I’m modifying an ASP.NEt site to achieve better performances, I’m actually moving some operations client-side with jquery. A typical pattern is to issue requests to a webservice instead of making a postback of the whole page. Here is a typical situation, I have a lot of rows in a grid and the user must be able to change some values.
A standard asp.net approach uses an autopostback dropDownList to do a postback when the user change a value, but this force the server to render the whole page again. This is a tremendous waste of resource, because the page has a big viewstate. The obvious solution is to use JQuery or some other client side script library to invoke a webservice function. I use a simple JQuery script that hides all the dropDownList and insert a click handler on the value, in this way when the user click on a value the dropdownlist appears.
The layout is much more clearer, beacuse all the dropdownlists disappeared, and they are shown only when the user want to change a value. When the user changes value I simply call a webservice function that does all the stuff, and update the interface accordingly. Since the response type from the webservice cannot be estimated (this operation sometime can trigger a massive update of thousands of records ) I need to inform the user that the operation is in progress. This is a very common pattern, so I decided to create a little JQuery extension to manage this. Here is how I use it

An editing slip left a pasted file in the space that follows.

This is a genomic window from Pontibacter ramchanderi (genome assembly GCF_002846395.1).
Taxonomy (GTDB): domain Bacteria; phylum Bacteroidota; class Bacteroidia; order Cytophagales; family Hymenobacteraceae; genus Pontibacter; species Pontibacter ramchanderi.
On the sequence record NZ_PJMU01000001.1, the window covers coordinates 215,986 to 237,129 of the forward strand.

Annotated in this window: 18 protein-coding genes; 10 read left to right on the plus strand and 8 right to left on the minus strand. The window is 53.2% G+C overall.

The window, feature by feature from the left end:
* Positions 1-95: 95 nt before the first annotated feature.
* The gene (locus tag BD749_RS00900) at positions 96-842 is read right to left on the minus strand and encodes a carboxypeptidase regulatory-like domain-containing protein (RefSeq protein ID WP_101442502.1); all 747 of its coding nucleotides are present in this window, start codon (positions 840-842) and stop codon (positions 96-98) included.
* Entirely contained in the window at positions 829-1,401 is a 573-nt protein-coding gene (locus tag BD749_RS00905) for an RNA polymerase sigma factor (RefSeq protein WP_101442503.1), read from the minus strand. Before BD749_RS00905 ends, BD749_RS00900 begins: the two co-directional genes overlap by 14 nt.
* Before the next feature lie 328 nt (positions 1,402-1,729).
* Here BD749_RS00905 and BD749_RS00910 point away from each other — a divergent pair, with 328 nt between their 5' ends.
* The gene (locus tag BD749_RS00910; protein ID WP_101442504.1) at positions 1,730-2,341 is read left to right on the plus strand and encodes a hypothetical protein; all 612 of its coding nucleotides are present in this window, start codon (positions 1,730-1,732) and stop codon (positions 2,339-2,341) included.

Th code is really simple, I select all the dropdownlist of interest, then hide them all, then wire the change event. Inside the event I grab the div that contains the cell with $(this).parent() and use my setwait extension, specify an offset of one second, this means that if the server answer before one second nothing is shown, if more than one second elapses a wait image get shown. When the webserver returns I call clearwait to return the DOM to the original state. Here is what happens
I show two div, one with 0.5 opacity and white background, and then another div with a gif image as background. Now the user is informed that the server is working. Here is the code of the extender.
And these are the two basic css.
I have not fully tested it, but it worked well in three different places of the software so I’m quite happy of it. This code simply fires a timer, if the timer elapsed the extender creates two div and prepend them to the target div. The clearwait simply clears the timer (so if the server answer before elapsed time nothing happens), then remove from the dom the two inserted div and everything is back to the original state.
Jquery is really a powerful tool, and a thanks to my friend Andrea Balducci for giving me the original idea of the timer to avoid setting the wait state if the server responds quickly.